UCLA men’s basketball forces Stanford into sloppy night, wins big at home
It didn’t take long for one team to stand out from the other at Pauley Pavilion on Saturday.
UCLA Men’s Basketball No. 7 (16-2, 7-1 Pac-12) took an early lead and never looked back, beating Stanford (12-7, 5-4) by a score of 66-43. For all the Bruins’ success in the stellar performance, their ability to force the Cardinal into one mistake after another is what gave them the edge on Saturday night, as their northern rival racked up 22 turnovers – the most that UCLA has forced out a conference opponent since the Pac-12 era began in 2011.
It was also the second-fewest points a team under coach Mick Cronin has allowed since joining Westwood, and the fewest in more than two years.
It all came against the same Stanford team that beat No. 16 USC for the second time this season on Thursday night and arrived at Pauley having won six of its last eight outings. Add to that the fact that the Bruins were once again missing guards Johnny Juzang and Jaylen Clark — who were in COVID-19 and concussion protocols, respectively — and the Cardinal had to contend for an upset victory.
UCLA ended up staging a clinic from the get-go, with seven different Bruins scoring in the first seven minutes. These seven players had all scored before one of them reached his second field goal, when guard Jules Bernard got a quick steal and score slam.
The Bruins’ defense also stifled the Cardinal, forcing seven turnovers and holding them to 2 of 7 shots in the same opening sequence.
It all gave UCLA a 19-6 lead, and after Stanford finally got a shot to dunk by forward Max Murrell, the one-sided slaughter resumed. The Cardinal missed his next 13 shots as the Bruins got eight of their next 10 points from the free throw line and capitalized with a 12-2 run.
Even when Stanford gained some momentum by going 6-0 while holding UCLA to six straight misses, the Bruins immediately erased that slight progress with 3 points by guard/forward Jake Kyman and guard David Singleton just before half time. .
UCLA led 37-18 at the break, meaning they could have had a scoreless second half and still won, as long as they kept Stanford at the same production they did in the first. The Cardinal was shooting 20% from the field, failed to hit a three and coughed the ball 14 times, while sending the Bruins to the line 16 times.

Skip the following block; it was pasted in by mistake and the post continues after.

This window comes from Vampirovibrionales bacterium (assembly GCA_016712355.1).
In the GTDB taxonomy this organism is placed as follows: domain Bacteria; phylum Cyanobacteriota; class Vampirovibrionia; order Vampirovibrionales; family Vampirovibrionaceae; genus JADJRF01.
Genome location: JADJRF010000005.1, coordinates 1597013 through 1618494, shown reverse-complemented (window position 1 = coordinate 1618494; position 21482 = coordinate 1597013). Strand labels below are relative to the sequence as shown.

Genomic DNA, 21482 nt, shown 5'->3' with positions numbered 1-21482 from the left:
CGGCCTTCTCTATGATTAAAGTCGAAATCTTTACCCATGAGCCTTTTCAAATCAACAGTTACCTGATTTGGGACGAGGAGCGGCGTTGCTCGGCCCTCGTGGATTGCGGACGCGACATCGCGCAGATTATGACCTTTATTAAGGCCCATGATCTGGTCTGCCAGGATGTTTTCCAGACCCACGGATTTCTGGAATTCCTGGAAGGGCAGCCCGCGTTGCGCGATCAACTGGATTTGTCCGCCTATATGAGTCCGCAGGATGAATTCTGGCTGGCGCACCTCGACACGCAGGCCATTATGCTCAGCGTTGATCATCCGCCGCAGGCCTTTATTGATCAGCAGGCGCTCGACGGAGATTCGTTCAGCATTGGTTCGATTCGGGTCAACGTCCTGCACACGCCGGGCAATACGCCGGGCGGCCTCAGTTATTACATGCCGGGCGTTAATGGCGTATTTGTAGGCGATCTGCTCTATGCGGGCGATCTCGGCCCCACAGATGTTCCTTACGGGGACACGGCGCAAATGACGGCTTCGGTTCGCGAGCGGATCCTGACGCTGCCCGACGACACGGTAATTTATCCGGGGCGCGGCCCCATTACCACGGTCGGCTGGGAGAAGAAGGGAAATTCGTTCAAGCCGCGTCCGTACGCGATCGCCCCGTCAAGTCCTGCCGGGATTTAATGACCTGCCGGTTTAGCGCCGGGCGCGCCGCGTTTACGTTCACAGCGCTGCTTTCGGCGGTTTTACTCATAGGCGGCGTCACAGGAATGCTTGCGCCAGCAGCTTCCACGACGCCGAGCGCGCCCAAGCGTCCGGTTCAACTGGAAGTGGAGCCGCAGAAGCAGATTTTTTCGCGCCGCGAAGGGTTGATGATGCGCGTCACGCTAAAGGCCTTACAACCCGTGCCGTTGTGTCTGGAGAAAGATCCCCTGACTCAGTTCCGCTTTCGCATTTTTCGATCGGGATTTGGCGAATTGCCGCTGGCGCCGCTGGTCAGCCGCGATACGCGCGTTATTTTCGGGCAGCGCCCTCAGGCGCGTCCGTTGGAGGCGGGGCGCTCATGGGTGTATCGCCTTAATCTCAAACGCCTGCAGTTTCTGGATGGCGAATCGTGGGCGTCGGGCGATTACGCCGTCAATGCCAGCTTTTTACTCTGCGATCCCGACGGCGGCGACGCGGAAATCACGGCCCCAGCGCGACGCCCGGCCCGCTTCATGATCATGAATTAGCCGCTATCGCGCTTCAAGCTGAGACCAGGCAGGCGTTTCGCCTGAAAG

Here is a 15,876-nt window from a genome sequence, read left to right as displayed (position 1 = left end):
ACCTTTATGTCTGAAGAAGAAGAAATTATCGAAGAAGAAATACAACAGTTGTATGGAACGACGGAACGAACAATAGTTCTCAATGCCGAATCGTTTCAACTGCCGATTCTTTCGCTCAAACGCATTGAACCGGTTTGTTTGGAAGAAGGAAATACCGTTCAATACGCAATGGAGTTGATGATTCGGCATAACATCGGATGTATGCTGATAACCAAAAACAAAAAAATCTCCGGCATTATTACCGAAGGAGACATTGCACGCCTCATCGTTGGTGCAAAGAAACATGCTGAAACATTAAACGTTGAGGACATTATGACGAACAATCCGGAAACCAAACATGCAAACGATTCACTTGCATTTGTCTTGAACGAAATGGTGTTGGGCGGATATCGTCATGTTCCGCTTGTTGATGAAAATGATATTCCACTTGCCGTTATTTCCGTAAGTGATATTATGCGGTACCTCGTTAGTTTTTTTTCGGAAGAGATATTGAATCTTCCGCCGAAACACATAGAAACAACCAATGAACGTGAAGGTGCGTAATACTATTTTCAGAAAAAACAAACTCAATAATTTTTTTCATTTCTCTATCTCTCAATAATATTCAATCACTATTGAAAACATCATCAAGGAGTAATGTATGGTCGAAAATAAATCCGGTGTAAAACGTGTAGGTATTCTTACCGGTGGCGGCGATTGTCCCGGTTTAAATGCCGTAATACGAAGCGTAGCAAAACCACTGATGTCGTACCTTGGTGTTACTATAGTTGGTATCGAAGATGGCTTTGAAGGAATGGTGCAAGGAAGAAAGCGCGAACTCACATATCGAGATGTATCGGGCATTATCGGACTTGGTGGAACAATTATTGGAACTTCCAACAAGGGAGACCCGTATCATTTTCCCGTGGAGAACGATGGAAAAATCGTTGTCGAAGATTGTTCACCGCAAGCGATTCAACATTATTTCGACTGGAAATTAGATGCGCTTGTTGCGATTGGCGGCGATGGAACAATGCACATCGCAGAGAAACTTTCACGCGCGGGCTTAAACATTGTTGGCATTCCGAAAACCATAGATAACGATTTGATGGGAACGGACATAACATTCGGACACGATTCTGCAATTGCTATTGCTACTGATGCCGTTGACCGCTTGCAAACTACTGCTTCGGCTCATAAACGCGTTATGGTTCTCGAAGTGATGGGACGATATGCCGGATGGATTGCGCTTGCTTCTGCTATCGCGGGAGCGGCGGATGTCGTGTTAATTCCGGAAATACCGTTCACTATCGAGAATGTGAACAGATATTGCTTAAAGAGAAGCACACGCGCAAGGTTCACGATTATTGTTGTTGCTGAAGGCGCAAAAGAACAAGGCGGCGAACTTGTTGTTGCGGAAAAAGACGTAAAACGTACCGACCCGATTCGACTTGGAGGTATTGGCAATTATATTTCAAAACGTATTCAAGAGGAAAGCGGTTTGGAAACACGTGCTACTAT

Stanford stayed there early in the second half by getting scrappy, and UCLA were called on six of the first seven fouls after the break. The Bruins’ offense stalled, going 1 of 8 to start the second, and the Cardinal came back into action by forcing four turnovers immediately after that streak.
Kyman’s perfect midrange jumpers, guard Tyger Campbell and guard/forward Peyton Watson helped UCLA hold on to their double-digit lead, and it took the Bruins just 50 seconds to increase the gap to 13 at 20.
The steady stream of whistles, fouls, critics and turnovers meant neither team really went on offense, with UCLA just six points off their season low. Guard/forward Jaime Jaquez Jr. suffered an ankle injury in the first half, and although he came back for a while, he didn’t adapt for the second half.
With two of their top three scorers knocked out and Bernard starting 2 of 10 from the field, the Bruins’ offense was far from normal. Bernard turned it on late to finish with 16 points and nine boards, and Kyman had his best outing of the past two seasons with 15 points.
Campbell also approached a double-double with 10 points and nine assists, and forward Cody Riley had nine points on the night.
UCLA’s five-game, 10-day streak has come to an end with no losses on the books in that span, and the Bruins will return to play Thursday in Arizona.
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